The History of Parliament is supporting a one-day colloquium, organised by Paul Cvill and Alexandra Gajda through the Centre for Early Modern British and Irish History, to be held on Saturday 20 April, in the Habakkuk Room, Jesus College, Oxford.
Because the ideological template of early modern England remained resolutely traditionalist, it was the re-envisioning of the past that empowered the momentous changes of this period. Medieval ideas about counsel, consent, and responsible government coalesced around parliament. This colloquium will explore the rise of parliament in the contemporary historical imagination. Renaissance scholarship prompted new approaches to the reading and writing of history, which exercised a powerful influence on the ways that contemporaries interpreted the politics of their own world. The place of parliament in early modern literature encompassed plays and poetry as well as more strictly defined works of history. The colloquium therefore will bring together the political study of parliament with work on antiquarian, intellectual, literary, and religious culture.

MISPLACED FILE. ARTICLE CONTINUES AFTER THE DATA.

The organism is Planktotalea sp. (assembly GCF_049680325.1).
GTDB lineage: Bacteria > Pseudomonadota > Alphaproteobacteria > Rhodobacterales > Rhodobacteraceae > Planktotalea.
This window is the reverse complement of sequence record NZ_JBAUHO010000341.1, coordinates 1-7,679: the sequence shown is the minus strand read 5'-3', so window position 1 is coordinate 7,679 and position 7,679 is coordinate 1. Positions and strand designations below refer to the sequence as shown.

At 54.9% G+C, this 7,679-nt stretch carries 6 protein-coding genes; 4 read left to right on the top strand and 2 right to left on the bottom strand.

Speakers include: Ian Archer, Andrew Boyle, Paul Cavill, Pauline Croft, Alexandra Gajda, Simon Healey, Paulina Kewes, Scott Lucas, Jason Peacey, Paul Seaward. For further information and details about registration please email Paul Cavill (firstname.lastname@example.org) or Alexandra Gajda (email@example.com)